Artist Talks

WPA Presents Professional Practices: Intentionality in Video Art

Video still from Donna Conlon & Jonathan Harker's Capapults 2012. HD video, 3:40 minutes.  Courtesy Washington Project for the Arts.

Video still from Donna Conlon & Jonathan Harker’s Capapults 2012. HD video, 3:40 minutes. Courtesy Washington Project for the Arts.

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Panel: March 18 from 6:30-8pm

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Join WPA, Hothouse Video artists Donna Conlon & Jonathan Harker, and Kelly Gordon curator at the Hirshhorn Museum, for a panel discussion questioning the different elements and manipulations that can be used in the making of a video work and how the medium of video should be exhibited to enforce the intentionality of the work.

Washington Project for the Arts presents a panel discussion in collaboration with the exhibition, Hothouse Video: Donna Conlon & Jonathan Harker. The panel will to discuss intentionality in making and exhibiting video art; answering questions like “What elements make compelling video?” “What do artists need to be asking themselves in the making of video?” and “How do we create more opportunities for video?”

Intentionality is often an important aspect of making and showing art, but the medium of video is generally perceived as undimensional since videos and TV has become a common part of daily life. This panel seeks to question the different elements and manipulations that can be used in the making of a video work and how the medium of video should be exhibited to enforce the intentionality of the work.

LOCATION:
Capitol Skyline Hotel
10 I (Eye) Street SW
Washington, DC 20024

Panelists

Donna Conlon lives and works in Panama. In 1991 she received a Masters degree in biology from the University of Kansas and in 2002 earned a Master of Fine Arts degree in sculpture from the Maryland Institute College of Art (Baltimore).

Jonathan Harker lives and works in Panama. In 1999 he graduated with honors in film and media studies from the University of Florida.

Conlon and Harker began collaborating in 2006 and have since presented their work at: the Solomon R. Guggenheim Museum, New York, New York (2014); Pérez Art Museum, Miami, Florida (2014); El Museo de Arte y Diseño Contemporáneo, San José, Costa Rica (2014); Diablo Rosso Gallery, Panama City, Panama (2014); El Nuevo Museo de Arte Contemporáneo (NuMu), Guatemala City, Guatemala (2014); Centro Galego de Arte Contemporánea, Santiago de Compostela, Spain (2013); Prefix Institute of Contemporary Art, Toronto, Canada (2013); Queensland Art Gallery, Brisbane, Australia (2012); El Museo del Barrio, New York, New York (2012); Centro Cultural Los del Patio, Panama City, Panama (2011); TEOR/éTica, San José, Costa Rica (2009);  Palais du Tokyo, Paris, France (2009); and Centro Atlántico de Arte Moderno, Las Palmas, Gran Canaria (2007).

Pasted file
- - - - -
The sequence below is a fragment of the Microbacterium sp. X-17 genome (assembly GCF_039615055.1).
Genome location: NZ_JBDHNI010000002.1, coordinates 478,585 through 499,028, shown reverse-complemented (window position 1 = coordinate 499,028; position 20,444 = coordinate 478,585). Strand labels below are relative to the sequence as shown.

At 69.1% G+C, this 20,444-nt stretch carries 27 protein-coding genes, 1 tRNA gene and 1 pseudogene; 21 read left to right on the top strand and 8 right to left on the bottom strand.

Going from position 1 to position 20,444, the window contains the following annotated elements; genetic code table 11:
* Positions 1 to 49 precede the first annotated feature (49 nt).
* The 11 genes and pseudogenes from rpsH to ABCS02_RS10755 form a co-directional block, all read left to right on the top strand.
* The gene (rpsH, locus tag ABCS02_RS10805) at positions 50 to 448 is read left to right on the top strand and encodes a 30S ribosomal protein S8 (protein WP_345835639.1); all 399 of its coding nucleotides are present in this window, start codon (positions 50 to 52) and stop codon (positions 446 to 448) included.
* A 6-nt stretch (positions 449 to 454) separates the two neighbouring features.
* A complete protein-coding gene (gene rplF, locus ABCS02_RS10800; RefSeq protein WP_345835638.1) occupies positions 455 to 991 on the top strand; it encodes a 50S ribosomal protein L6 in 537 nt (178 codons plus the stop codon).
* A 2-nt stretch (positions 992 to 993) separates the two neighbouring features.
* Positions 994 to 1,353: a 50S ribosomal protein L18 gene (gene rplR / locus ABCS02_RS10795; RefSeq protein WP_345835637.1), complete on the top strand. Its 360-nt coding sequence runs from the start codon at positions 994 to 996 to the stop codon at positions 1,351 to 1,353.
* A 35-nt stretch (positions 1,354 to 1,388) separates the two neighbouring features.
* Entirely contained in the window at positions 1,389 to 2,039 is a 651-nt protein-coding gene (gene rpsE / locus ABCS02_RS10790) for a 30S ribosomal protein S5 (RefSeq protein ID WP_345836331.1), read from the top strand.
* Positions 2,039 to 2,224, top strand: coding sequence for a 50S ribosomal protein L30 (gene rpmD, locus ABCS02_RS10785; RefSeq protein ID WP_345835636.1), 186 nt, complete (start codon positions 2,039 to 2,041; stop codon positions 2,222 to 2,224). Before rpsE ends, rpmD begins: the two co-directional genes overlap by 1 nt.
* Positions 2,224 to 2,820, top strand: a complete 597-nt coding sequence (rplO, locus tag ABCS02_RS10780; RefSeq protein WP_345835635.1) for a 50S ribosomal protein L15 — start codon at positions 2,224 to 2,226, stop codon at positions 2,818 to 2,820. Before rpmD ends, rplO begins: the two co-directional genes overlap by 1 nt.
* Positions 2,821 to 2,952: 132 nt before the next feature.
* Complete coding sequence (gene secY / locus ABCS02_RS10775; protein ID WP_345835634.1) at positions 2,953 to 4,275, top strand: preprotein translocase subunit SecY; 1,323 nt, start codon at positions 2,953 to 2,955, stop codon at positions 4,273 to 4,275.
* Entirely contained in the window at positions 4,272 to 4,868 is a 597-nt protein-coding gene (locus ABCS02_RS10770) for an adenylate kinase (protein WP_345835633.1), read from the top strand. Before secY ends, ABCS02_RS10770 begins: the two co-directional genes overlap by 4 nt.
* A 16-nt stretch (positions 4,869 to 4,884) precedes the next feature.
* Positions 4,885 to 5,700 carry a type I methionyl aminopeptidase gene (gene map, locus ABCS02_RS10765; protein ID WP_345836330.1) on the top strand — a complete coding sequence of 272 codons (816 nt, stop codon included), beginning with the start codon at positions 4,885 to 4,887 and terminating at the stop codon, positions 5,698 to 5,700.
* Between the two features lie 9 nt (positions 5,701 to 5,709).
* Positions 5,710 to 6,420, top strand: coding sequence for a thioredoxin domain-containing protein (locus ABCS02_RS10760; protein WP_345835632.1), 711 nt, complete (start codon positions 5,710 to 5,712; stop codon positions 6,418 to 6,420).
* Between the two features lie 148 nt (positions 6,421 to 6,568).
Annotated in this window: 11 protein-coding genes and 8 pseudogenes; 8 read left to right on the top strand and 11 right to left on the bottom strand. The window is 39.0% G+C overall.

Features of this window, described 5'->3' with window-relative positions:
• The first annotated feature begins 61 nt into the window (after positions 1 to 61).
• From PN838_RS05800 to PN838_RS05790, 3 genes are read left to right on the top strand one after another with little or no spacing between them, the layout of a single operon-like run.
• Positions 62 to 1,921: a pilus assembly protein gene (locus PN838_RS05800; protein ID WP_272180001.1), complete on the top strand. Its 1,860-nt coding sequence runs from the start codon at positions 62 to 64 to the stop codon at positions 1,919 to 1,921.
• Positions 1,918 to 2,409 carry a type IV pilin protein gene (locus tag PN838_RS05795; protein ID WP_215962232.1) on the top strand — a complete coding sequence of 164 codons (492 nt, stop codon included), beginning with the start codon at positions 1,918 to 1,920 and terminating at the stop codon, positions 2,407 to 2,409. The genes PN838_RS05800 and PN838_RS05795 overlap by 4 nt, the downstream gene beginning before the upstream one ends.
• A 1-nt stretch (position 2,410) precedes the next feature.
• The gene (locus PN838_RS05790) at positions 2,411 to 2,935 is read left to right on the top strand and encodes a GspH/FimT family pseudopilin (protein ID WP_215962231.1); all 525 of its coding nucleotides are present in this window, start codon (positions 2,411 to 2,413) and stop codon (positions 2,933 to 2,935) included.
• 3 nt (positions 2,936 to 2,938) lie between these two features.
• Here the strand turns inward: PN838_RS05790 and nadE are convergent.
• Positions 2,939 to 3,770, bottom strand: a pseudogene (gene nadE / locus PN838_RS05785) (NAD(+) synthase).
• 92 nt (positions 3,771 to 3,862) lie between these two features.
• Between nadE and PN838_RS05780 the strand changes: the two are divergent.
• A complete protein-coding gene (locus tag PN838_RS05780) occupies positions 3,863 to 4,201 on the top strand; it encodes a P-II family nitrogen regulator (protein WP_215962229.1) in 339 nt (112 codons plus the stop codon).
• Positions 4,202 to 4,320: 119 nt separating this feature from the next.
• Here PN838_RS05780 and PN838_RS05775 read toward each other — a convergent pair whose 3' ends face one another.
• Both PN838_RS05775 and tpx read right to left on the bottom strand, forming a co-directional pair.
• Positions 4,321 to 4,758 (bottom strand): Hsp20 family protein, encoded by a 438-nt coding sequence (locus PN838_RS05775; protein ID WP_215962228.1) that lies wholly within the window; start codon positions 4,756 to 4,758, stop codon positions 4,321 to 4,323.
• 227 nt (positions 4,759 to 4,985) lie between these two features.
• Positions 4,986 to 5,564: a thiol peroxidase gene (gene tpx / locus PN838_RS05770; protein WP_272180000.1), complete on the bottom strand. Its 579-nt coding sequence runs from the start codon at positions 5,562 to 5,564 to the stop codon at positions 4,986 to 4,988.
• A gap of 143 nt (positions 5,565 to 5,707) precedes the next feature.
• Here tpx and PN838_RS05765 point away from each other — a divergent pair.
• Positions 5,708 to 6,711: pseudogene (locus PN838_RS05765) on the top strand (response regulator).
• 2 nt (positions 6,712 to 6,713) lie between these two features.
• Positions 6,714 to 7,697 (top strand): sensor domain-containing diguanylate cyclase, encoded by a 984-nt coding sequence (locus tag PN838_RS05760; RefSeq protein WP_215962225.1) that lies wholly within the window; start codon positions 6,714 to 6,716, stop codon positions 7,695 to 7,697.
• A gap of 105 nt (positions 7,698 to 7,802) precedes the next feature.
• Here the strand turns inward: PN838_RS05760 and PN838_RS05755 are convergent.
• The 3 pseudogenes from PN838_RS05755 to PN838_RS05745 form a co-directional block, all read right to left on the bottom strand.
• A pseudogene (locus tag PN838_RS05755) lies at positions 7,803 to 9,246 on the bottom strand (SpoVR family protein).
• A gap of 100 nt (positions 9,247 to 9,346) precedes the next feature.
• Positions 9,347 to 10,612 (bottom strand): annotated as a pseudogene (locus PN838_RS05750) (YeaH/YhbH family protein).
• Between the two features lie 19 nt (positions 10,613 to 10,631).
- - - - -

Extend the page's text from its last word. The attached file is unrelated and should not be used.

Kelly Gordon is Curator at the Hirshhorn Museum where she focuses on time-based media. She launched the FILM AS ART series and since 2005, has curated the Black Box. She was co-curator of The Cinema Effect which toured to Madrid, Barcelona and Palma di Majorca in 2011. In October of this year Gordon opened a major media exhibition titled Days of Endless Time at the Hirshhorn Museum, the exhibition is open until April 6, 2015.

ABOUT WPA PROFESSIONAL PRACTICES SERIES

From its inception, WPA has been an artist service organization. The Professional Practices Series, previously called No Artist Left Behind, offers 6-8 workshops per year that teach artists business skills, provide valuable career and practical advice, and expose them to new skills and techniques that can help them grow or refine their artistic practice.  WPA strives to offer information that goes beyond the basics and addresses the needs of artists at every phase of their career. WPA Professional Practices workshops are always free to WPA members.

Editorial Team
Authored by: Editorial Team

Post provided by the East City Art Editorial Team.